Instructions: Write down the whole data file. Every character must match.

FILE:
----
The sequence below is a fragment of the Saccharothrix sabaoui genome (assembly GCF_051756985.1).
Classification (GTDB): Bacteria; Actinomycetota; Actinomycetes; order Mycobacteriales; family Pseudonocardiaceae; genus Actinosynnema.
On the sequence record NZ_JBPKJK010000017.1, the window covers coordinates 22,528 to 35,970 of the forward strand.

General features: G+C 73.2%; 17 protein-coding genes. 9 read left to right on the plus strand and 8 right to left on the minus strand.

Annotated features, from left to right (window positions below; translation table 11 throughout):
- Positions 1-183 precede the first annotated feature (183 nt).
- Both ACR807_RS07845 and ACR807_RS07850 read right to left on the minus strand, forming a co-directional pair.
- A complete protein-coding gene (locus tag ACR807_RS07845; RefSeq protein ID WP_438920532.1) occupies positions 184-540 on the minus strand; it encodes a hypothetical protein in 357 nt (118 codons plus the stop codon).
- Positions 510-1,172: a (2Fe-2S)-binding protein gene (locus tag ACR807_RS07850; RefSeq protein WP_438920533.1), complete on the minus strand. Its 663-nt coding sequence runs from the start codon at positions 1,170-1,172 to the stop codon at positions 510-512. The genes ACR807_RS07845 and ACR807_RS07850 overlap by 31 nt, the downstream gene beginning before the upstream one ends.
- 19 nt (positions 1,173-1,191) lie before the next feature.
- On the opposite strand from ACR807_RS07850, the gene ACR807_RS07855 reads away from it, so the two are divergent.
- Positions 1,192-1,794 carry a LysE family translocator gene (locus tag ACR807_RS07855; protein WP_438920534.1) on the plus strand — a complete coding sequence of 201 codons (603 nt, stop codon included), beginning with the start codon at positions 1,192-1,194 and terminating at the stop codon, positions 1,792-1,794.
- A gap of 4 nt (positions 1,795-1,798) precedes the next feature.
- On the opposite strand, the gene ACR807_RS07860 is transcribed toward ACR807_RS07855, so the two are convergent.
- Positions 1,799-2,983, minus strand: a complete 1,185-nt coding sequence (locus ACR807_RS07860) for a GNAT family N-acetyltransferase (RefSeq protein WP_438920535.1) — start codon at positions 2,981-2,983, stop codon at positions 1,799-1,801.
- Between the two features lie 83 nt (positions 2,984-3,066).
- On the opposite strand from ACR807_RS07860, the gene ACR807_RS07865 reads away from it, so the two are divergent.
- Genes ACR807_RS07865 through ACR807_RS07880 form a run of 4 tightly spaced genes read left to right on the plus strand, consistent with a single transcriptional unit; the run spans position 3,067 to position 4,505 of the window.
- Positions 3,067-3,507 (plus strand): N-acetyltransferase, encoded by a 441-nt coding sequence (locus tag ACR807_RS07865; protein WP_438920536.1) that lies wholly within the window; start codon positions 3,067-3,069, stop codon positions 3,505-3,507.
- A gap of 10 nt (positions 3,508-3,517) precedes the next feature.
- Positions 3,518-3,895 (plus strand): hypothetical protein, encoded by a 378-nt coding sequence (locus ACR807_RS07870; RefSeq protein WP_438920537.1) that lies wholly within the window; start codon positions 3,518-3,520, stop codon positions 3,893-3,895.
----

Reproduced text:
The sequence below is a fragment of the Saccharothrix sabaoui genome (assembly GCF_051756985.1).
Classification (GTDB): Bacteria; Actinomycetota; Actinomycetes; order Mycobacteriales; family Pseudonocardiaceae; genus Actinosynnema.
On the sequence record NZ_JBPKJK010000017.1, the window covers coordinates 22,528 to 35,970 of the forward strand.

General features: G+C 73.2%; 17 protein-coding genes. 9 read left to right on the plus strand and 8 right to left on the minus strand.

Annotated features, from left to right (window positions below; translation table 11 throughout):
- Positions 1-183 precede the first annotated feature (183 nt).
- Both ACR807_RS07845 and ACR807_RS07850 read right to left on the minus strand, forming a co-directional pair.
- A complete protein-coding gene (locus tag ACR807_RS07845; RefSeq protein ID WP_438920532.1) occupies positions 184-540 on the minus strand; it encodes a hypothetical protein in 357 nt (118 codons plus the stop codon).
- Positions 510-1,172: a (2Fe-2S)-binding protein gene (locus tag ACR807_RS07850; RefSeq protein WP_438920533.1), complete on the minus strand. Its 663-nt coding sequence runs from the start codon at positions 1,170-1,172 to the stop codon at positions 510-512. The genes ACR807_RS07845 and ACR807_RS07850 overlap by 31 nt, the downstream gene beginning before the upstream one ends.
- 19 nt (positions 1,173-1,191) lie before the next feature.
- On the opposite strand from ACR807_RS07850, the gene ACR807_RS07855 reads away from it, so the two are divergent.
- Positions 1,192-1,794 carry a LysE family translocator gene (locus tag ACR807_RS07855; protein WP_438920534.1) on the plus strand — a complete coding sequence of 201 codons (603 nt, stop codon included), beginning with the start codon at positions 1,192-1,194 and terminating at the stop codon, positions 1,792-1,794.
- A gap of 4 nt (positions 1,795-1,798) precedes the next feature.
- On the opposite strand, the gene ACR807_RS07860 is transcribed toward ACR807_RS07855, so the two are convergent.
- Positions 1,799-2,983, minus strand: a complete 1,185-nt coding sequence (locus ACR807_RS07860) for a GNAT family N-acetyltransferase (RefSeq protein WP_438920535.1) — start codon at positions 2,981-2,983, stop codon at positions 1,799-1,801.
- Between the two features lie 83 nt (positions 2,984-3,066).
- On the opposite strand from ACR807_RS07860, the gene ACR807_RS07865 reads away from it, so the two are divergent.
- Genes ACR807_RS07865 through ACR807_RS07880 form a run of 4 tightly spaced genes read left to right on the plus strand, consistent with a single transcriptional unit; the run spans position 3,067 to position 4,505 of the window.
- Positions 3,067-3,507 (plus strand): N-acetyltransferase, encoded by a 441-nt coding sequence (locus tag ACR807_RS07865; protein WP_438920536.1) that lies wholly within the window; start codon positions 3,067-3,069, stop codon positions 3,505-3,507.
- A gap of 10 nt (positions 3,508-3,517) precedes the next feature.
- Positions 3,518-3,895 (plus strand): hypothetical protein, encoded by a 378-nt coding sequence (locus ACR807_RS07870; RefSeq protein WP_438920537.1) that lies wholly within the window; start codon positions 3,518-3,520, stop codon positions 3,893-3,895.